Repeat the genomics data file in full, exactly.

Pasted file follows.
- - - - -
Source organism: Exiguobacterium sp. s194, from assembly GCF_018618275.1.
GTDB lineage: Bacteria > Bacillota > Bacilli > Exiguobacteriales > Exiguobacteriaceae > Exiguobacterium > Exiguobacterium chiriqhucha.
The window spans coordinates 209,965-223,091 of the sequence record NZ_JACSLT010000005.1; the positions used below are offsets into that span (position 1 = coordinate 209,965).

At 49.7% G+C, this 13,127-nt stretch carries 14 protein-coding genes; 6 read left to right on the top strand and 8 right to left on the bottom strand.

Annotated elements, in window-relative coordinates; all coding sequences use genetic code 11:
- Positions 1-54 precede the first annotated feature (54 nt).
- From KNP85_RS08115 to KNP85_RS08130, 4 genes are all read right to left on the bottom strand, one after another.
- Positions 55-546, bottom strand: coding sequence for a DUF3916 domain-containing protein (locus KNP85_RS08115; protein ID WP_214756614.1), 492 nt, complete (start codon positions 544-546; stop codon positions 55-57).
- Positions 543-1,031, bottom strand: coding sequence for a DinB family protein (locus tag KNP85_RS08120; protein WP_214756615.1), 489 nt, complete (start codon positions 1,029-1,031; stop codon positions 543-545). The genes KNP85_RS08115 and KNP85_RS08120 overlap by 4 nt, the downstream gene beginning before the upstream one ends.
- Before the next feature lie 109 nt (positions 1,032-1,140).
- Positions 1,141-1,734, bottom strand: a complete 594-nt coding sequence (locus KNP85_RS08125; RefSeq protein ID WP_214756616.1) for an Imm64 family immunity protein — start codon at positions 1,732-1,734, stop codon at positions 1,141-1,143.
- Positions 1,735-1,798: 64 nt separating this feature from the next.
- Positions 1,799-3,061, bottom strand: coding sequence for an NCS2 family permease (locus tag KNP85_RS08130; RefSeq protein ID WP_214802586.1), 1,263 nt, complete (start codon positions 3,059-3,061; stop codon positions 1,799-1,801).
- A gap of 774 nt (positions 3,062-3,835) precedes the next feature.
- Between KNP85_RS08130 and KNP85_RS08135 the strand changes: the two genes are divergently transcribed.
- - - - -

Source organism: Exiguobacterium sp. s194, from assembly GCF_018618275.1.
GTDB lineage: Bacteria > Bacillota > Bacilli > Exiguobacteriales > Exiguobacteriaceae > Exiguobacterium > Exiguobacterium chiriqhucha.
The window spans coordinates 209,965-223,091 of the sequence record NZ_JACSLT010000005.1; the positions used below are offsets into that span (position 1 = coordinate 209,965).

At 49.7% G+C, this 13,127-nt stretch carries 14 protein-coding genes; 6 read left to right on the top strand and 8 right to left on the bottom strand.

Annotated elements, in window-relative coordinates; all coding sequences use genetic code 11:
- Positions 1-54 precede the first annotated feature (54 nt).
- From KNP85_RS08115 to KNP85_RS08130, 4 genes are all read right to left on the bottom strand, one after another.
- Positions 55-546, bottom strand: coding sequence for a DUF3916 domain-containing protein (locus KNP85_RS08115; protein ID WP_214756614.1), 492 nt, complete (start codon positions 544-546; stop codon positions 55-57).
- Positions 543-1,031, bottom strand: coding sequence for a DinB family protein (locus tag KNP85_RS08120; protein WP_214756615.1), 489 nt, complete (start codon positions 1,029-1,031; stop codon positions 543-545). The genes KNP85_RS08115 and KNP85_RS08120 overlap by 4 nt, the downstream gene beginning before the upstream one ends.
- Before the next feature lie 109 nt (positions 1,032-1,140).
- Positions 1,141-1,734, bottom strand: a complete 594-nt coding sequence (locus KNP85_RS08125; RefSeq protein ID WP_214756616.1) for an Imm64 family immunity protein — start codon at positions 1,732-1,734, stop codon at positions 1,141-1,143.
- Positions 1,735-1,798: 64 nt separating this feature from the next.
- Positions 1,799-3,061, bottom strand: coding sequence for an NCS2 family permease (locus tag KNP85_RS08130; RefSeq protein ID WP_214802586.1), 1,263 nt, complete (start codon positions 3,059-3,061; stop codon positions 1,799-1,801).
- A gap of 774 nt (positions 3,062-3,835) precedes the next feature.
- Between KNP85_RS08130 and KNP85_RS08135 the strand changes: the two genes are divergently transcribed.